In heart disease, what's a clot and what's a clog?

Coronary Clogs: Slow Strangulation

A coronary artery with atherosclerosis, indicated by the yellow mound on the bottom wall of the blood vessel
A coronary artery with atherosclerosis, indicated by the yellow mound on the bottom wall of the blood vessel
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Unfortunately, clogs aren't just wooden shoes worn by Dutch school children. The word also refers to the buildup of plaque inside your coronary arteries, the main pipelines that deliver oxygen-rich blood to your body.

Your arteries have three layers: a protective outer casing (the adventitia), a muscular middle layer (the media) and a thin, smooth inner layer (the intima), which allows blood to slide through to its destination. Like a finished wall in your home, this smooth inner layer suffers wear and tear. With a constant blast of blood pushing through these arteries, the inside lining is banged up from things like nicotine, natural minerals such as calcium and low-density lipoprotein (or LDL) cholesterol. High blood pressure also increases the force exerted against the arteries' inside lining, scuffing it up.

All these nicks, dings and chips may leave the middle arterial layer vulnerable to damage by exposing it to the bloodstream. To avoid that scenario, your body has several mechanisms for patching up these nicks, one of which is filling them with a spackle consisting of platelets, white blood cells and cholesterol.

It's not­ a perfect process, though. The infection-fighting white blood cells mean well, but they track toxic materials into the work zone, so the inner lining becomes more irritated, and the hole starts spreading. As this happens, more plaster is being used to fill the hole, more impurities are latching on, more white blood cells show up and the cycle continues, leading to bigger blockages. These blockages that harden the arteries are better known as clogs. In addition, the artery narrows, leading to even higher blood pressure as your heart tries to force blood past the coronary clogs.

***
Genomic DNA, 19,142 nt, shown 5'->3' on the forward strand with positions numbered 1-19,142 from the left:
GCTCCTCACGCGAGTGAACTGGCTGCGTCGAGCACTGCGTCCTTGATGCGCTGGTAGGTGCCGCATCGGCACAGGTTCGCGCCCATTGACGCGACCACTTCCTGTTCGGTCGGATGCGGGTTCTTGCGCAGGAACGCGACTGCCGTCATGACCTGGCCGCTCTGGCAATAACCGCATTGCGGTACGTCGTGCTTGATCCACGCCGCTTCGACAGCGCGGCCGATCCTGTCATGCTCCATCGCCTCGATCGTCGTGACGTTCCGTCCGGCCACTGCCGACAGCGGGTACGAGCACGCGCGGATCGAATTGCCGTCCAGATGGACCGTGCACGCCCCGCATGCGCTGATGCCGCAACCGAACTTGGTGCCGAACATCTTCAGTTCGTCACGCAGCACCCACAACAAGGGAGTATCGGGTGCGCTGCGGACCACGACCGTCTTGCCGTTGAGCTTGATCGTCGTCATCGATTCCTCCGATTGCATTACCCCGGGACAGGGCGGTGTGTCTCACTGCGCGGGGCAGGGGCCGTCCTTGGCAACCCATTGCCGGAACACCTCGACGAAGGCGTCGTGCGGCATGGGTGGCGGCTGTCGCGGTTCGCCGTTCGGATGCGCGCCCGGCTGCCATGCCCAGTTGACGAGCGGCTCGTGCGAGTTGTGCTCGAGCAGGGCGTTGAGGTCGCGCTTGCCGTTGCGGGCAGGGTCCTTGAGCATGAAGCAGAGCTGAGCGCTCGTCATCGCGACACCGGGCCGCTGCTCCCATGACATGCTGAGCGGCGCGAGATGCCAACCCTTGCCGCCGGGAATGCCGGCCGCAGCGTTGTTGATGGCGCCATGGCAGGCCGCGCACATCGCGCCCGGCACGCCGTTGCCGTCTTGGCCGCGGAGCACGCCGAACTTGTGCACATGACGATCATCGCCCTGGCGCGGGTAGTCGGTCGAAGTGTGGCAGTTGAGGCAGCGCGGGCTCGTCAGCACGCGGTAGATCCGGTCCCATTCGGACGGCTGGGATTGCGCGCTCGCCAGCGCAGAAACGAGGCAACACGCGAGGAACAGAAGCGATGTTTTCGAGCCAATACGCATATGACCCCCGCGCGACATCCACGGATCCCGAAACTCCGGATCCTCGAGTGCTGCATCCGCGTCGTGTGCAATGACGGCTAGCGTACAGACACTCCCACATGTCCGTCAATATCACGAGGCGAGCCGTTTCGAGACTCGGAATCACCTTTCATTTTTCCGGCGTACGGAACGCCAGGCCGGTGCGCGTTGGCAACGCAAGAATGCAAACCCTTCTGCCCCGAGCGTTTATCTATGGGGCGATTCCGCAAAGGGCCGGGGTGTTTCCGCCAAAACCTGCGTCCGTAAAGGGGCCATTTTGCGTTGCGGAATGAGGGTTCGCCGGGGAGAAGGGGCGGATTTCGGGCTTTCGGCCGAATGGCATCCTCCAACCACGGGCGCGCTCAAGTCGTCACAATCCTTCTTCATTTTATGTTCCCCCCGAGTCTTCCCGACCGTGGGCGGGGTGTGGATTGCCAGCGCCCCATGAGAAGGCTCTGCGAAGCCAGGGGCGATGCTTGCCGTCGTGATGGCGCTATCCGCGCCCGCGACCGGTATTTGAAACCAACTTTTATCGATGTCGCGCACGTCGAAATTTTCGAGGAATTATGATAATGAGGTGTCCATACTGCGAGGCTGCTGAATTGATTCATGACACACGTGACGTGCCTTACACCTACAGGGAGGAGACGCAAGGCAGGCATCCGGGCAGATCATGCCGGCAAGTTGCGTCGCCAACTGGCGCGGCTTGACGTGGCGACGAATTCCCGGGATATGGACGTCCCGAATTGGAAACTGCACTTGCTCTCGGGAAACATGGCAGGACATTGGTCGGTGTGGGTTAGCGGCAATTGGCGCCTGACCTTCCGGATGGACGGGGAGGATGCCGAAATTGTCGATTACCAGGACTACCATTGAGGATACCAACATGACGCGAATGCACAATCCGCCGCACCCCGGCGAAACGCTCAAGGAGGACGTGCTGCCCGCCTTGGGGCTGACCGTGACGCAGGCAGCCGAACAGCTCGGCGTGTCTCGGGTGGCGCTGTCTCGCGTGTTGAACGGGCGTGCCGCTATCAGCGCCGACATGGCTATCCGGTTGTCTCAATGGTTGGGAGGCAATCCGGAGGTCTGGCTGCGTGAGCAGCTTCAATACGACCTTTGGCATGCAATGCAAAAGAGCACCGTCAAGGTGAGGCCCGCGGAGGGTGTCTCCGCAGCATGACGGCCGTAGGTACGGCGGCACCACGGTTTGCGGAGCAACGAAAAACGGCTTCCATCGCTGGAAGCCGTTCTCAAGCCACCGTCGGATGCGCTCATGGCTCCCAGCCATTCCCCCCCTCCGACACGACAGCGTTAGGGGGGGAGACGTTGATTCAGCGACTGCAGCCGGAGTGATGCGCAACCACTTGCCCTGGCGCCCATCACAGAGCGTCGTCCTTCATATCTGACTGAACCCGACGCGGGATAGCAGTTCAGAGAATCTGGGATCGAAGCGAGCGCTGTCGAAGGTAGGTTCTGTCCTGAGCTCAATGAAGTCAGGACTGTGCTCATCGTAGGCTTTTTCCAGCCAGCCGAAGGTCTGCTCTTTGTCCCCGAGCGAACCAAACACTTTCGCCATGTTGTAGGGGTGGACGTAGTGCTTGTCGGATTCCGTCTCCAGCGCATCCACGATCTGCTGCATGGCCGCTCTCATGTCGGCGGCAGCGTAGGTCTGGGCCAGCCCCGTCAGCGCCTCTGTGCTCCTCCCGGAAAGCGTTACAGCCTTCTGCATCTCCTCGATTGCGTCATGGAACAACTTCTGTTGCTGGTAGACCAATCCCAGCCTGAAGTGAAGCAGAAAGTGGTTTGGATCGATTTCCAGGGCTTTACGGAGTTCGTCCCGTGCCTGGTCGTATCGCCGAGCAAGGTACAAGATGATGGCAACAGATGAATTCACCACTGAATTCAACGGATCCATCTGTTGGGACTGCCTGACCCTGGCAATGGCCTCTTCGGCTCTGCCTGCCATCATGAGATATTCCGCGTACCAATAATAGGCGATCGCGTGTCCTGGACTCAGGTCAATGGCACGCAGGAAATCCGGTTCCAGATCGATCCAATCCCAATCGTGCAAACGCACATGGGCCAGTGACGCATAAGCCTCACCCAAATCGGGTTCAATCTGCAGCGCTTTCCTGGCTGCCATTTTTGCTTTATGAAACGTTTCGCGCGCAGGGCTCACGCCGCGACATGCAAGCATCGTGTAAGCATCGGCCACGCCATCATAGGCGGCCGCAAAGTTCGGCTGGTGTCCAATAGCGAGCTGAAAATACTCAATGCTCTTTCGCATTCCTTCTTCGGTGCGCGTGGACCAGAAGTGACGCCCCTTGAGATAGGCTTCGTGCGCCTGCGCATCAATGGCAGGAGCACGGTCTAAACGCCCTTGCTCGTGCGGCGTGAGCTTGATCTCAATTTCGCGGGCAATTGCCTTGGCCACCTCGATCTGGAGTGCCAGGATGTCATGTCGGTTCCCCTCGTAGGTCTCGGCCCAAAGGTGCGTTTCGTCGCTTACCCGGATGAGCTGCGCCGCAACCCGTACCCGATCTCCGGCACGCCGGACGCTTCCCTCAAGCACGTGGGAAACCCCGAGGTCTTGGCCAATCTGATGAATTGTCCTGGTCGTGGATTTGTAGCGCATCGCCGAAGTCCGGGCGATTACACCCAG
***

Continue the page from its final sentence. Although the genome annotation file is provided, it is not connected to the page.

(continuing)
As your arteries clog over many years, they stop being soft and supple and instead stiffen like an old garden hose that's been left too long in the sun. This worsening buildup of plaque and consequent hardening of the arteries is known as atherosclerosis, and it can limit the amount of blood reaching your heart. If your heart can't get the blood it needs, you may start feeling a chest pain called angina. This slow starving of the heart also drains you of energy and, not surprisingly, affects your quality of life.

By exercising and eating right, you can increase the amount of high-density lipoprotein (HDL) cholesterol in your body. HDL cholesterol is considered good because it can remove some of the plaque in the form of LDL, or bad, cholesterol from your clogged arteries. (To learn more about the different types of cholesterol, read What's the difference between LDL and HDL cholesterol?) Exercise also helps to lower blood pressure, which will relieve some of the burden on your troubled arteries. However, statin medications or more serious surgical measures, such as angioplasty, bypass surgery or stenting, may be needed to fix or bypass these clogs, .

As bad as coronary clogs are, they just lay the groundwork for something that can be even more dangerous: clots.